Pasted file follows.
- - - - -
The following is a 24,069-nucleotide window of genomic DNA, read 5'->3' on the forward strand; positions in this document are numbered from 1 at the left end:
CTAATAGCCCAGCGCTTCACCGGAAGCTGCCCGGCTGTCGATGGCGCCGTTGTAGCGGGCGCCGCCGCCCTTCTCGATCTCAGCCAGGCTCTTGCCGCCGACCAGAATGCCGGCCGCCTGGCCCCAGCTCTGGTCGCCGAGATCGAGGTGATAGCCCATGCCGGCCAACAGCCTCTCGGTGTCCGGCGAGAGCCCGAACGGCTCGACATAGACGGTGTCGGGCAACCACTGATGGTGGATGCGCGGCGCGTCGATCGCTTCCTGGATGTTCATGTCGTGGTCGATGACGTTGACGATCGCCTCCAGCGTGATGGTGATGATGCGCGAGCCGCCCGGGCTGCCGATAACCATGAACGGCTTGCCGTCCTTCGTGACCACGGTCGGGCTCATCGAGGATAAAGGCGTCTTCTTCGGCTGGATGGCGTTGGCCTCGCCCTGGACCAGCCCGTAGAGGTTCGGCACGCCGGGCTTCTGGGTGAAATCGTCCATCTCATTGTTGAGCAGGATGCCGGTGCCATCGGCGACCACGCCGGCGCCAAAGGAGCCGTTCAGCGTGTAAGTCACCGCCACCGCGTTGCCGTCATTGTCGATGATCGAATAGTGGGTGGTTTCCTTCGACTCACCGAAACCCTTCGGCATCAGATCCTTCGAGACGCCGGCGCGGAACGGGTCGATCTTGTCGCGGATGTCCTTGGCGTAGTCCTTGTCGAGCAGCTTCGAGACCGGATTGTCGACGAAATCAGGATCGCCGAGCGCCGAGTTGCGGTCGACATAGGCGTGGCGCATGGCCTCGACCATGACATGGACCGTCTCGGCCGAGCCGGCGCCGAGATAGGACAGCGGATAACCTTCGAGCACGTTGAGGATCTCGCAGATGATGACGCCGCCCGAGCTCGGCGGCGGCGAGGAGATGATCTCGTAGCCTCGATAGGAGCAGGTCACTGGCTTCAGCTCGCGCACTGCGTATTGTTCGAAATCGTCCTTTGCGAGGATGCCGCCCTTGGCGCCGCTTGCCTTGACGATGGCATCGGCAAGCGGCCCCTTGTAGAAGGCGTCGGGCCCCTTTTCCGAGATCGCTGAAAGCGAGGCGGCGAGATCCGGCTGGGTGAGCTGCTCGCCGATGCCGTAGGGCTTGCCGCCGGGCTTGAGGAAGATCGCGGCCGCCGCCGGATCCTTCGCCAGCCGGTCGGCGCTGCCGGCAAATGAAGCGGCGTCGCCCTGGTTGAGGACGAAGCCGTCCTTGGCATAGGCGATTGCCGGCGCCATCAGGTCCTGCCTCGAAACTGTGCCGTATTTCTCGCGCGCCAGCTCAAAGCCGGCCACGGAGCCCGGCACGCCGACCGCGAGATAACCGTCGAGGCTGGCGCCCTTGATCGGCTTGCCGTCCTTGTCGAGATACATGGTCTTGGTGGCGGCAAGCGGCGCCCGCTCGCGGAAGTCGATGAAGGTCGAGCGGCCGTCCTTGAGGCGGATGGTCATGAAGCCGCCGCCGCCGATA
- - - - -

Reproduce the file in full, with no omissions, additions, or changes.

The following is a 24,069-nucleotide window of genomic DNA, read 5'->3' on the forward strand; positions in this document are numbered from 1 at the left end:
CTAATAGCCCAGCGCTTCACCGGAAGCTGCCCGGCTGTCGATGGCGCCGTTGTAGCGGGCGCCGCCGCCCTTCTCGATCTCAGCCAGGCTCTTGCCGCCGACCAGAATGCCGGCCGCCTGGCCCCAGCTCTGGTCGCCGAGATCGAGGTGATAGCCCATGCCGGCCAACAGCCTCTCGGTGTCCGGCGAGAGCCCGAACGGCTCGACATAGACGGTGTCGGGCAACCACTGATGGTGGATGCGCGGCGCGTCGATCGCTTCCTGGATGTTCATGTCGTGGTCGATGACGTTGACGATCGCCTCCAGCGTGATGGTGATGATGCGCGAGCCGCCCGGGCTGCCGATAACCATGAACGGCTTGCCGTCCTTCGTGACCACGGTCGGGCTCATCGAGGATAAAGGCGTCTTCTTCGGCTGGATGGCGTTGGCCTCGCCCTGGACCAGCCCGTAGAGGTTCGGCACGCCGGGCTTCTGGGTGAAATCGTCCATCTCATTGTTGAGCAGGATGCCGGTGCCATCGGCGACCACGCCGGCGCCAAAGGAGCCGTTCAGCGTGTAAGTCACCGCCACCGCGTTGCCGTCATTGTCGATGATCGAATAGTGGGTGGTTTCCTTCGACTCACCGAAACCCTTCGGCATCAGATCCTTCGAGACGCCGGCGCGGAACGGGTCGATCTTGTCGCGGATGTCCTTGGCGTAGTCCTTGTCGAGCAGCTTCGAGACCGGATTGTCGACGAAATCAGGATCGCCGAGCGCCGAGTTGCGGTCGACATAGGCGTGGCGCATGGCCTCGACCATGACATGGACCGTCTCGGCCGAGCCGGCGCCGAGATAGGACAGCGGATAACCTTCGAGCACGTTGAGGATCTCGCAGATGATGACGCCGCCCGAGCTCGGCGGCGGCGAGGAGATGATCTCGTAGCCTCGATAGGAGCAGGTCACTGGCTTCAGCTCGCGCACTGCGTATTGTTCGAAATCGTCCTTTGCGAGGATGCCGCCCTTGGCGCCGCTTGCCTTGACGATGGCATCGGCAAGCGGCCCCTTGTAGAAGGCGTCGGGCCCCTTTTCCGAGATCGCTGAAAGCGAGGCGGCGAGATCCGGCTGGGTGAGCTGCTCGCCGATGCCGTAGGGCTTGCCGCCGGGCTTGAGGAAGATCGCGGCCGCCGCCGGATCCTTCGCCAGCCGGTCGGCGCTGCCGGCAAATGAAGCGGCGTCGCCCTGGTTGAGGACGAAGCCGTCCTTGGCATAGGCGATTGCCGGCGCCATCAGGTCCTGCCTCGAAACTGTGCCGTATTTCTCGCGCGCCAGCTCAAAGCCGGCCACGGAGCCCGGCACGCCGACCGCGAGATAACCGTCGAGGCTGGCGCCCTTGATCGGCTTGCCGTCCTTGTCGAGATACATGGTCTTGGTGGCGGCAAGCGGCGCCCGCTCGCGGAAGTCGATGAAGGTCGAGCGGCCGTCCTTGAGGCGGATGGTCATGAAGCCGCCGCCGCCGATA